Thank you again mate.

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I work in C++ professionally and we primarily use Qt for our GUIs. It's a large framework as you said, but it's portable and full featured. You could try GTK, but my understanding is that it's not that much better. At home, I just use a console for my service apps. If I really need a front-end UI, then I usually make a responsive web client and web API server that talks RPC to my other services. It ends up being a bit nicer to use since there're so many responsive UI frameworks out there. If you're looking for a super clean C++ Socket library, then I highly recommend libuv. It implements os-specific socket event loops like completion ports, epoll, and kqueues for you, which is nice if you're looking to make a cross-platform proxy.

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Hi @Spirited,

Thank you for sharing your inputs.

Actually, for my PoC, I wanted something light to use because the idea is to spend more time on the features rather than to ease the interaction/visualization in the first place. I wanted to have a console version of the PoC when I first thought about it, but my issue is that any interaction with the user is blocking (as far as I have experienced it). Meaning, if I want the ability to run commands, I need to have a std::cin somewhere waiting to be filled-in with inputs, but in this case, any data-display will be broken as you can probably imagine. Or, maybe I could spawn another "console interface" but if it means having two separate processes, I do not really feel like implementing inter-process communication for the PoC. That's why I think it would be probably better to use a GUI library.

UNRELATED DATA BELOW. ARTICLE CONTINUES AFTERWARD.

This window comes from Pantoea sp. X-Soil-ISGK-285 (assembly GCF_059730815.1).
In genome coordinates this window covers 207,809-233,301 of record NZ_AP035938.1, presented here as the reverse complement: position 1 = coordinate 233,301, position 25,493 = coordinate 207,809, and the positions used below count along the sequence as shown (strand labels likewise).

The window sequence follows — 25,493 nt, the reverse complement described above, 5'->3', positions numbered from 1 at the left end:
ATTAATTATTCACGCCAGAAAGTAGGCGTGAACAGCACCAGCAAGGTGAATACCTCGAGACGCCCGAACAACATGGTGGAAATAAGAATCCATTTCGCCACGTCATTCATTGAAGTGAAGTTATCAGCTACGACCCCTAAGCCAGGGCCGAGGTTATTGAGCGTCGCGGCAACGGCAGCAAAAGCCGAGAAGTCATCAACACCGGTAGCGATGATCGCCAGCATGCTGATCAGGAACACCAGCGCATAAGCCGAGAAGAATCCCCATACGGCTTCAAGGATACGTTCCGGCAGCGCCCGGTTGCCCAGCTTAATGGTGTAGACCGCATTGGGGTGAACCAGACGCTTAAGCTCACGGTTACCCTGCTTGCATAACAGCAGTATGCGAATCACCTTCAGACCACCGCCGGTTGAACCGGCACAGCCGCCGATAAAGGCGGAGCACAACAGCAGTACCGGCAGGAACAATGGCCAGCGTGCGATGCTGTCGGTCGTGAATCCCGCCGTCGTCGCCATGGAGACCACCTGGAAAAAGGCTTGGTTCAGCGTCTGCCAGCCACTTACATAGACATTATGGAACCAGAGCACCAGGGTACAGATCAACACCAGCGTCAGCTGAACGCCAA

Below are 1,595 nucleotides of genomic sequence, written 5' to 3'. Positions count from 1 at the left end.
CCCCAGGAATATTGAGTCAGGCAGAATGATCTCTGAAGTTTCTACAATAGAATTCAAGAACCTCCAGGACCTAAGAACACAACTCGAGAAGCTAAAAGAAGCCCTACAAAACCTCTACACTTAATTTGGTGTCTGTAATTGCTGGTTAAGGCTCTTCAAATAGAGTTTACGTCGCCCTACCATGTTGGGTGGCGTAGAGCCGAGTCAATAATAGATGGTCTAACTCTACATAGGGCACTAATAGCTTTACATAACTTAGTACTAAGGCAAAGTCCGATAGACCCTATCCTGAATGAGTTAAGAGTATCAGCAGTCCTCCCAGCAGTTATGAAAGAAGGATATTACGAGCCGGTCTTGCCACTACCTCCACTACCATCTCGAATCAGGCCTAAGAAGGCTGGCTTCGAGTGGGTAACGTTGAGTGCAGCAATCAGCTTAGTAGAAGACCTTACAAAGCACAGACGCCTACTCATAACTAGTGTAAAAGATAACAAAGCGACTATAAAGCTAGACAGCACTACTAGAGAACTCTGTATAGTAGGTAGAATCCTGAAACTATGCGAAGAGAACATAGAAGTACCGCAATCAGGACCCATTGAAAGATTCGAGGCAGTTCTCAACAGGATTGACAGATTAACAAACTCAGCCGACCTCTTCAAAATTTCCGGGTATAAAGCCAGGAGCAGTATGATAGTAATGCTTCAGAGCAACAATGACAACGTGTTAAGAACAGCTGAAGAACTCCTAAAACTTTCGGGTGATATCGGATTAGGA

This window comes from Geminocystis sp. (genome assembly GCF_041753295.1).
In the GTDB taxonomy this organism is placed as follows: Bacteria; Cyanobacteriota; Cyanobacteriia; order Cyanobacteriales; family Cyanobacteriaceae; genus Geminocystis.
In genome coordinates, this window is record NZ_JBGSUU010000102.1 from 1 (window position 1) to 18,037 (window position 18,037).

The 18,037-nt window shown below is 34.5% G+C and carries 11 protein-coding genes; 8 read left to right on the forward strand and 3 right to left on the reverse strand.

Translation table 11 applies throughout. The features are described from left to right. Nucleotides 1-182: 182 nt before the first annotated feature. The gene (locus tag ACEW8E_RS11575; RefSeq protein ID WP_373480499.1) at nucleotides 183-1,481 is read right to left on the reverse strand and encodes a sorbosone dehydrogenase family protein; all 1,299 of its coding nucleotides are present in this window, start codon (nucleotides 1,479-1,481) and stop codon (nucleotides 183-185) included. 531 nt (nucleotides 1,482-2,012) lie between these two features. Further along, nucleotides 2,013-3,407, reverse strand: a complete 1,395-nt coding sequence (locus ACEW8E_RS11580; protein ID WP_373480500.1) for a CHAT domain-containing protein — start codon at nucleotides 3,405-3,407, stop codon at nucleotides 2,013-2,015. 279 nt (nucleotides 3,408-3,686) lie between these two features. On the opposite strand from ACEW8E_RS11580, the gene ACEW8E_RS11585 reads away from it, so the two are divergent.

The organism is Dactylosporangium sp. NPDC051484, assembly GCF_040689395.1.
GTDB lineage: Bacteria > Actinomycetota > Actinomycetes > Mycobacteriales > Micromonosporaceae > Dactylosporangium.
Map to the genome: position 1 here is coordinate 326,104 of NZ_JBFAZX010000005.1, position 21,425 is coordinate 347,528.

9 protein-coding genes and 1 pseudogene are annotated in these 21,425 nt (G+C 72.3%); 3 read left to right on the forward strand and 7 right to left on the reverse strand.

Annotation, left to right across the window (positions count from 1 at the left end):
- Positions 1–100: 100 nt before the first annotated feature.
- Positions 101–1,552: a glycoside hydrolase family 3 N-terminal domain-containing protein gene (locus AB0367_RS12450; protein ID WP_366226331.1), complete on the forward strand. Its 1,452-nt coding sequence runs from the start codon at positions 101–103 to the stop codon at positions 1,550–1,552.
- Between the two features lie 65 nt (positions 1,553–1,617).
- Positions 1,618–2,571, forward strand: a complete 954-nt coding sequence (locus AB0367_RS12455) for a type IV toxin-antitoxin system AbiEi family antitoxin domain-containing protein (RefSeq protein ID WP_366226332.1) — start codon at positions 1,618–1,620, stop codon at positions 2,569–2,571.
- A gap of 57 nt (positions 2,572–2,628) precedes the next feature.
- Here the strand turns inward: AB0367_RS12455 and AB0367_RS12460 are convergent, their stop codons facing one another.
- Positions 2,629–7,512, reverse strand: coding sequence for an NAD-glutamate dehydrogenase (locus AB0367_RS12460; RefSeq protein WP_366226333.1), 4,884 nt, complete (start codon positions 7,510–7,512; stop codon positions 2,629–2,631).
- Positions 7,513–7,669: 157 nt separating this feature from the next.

I'll check GTK and Qt anyway, thanks! I'm not really into web developpement and I have no idea how to handle RPCs so I will less consider this option, but thanks a lot for whispering the idea!

I have never heard of libuv and indeed, I'd really like to have a cross-platform code so might consider this one, although I have already prepared the project with boost.asio by now.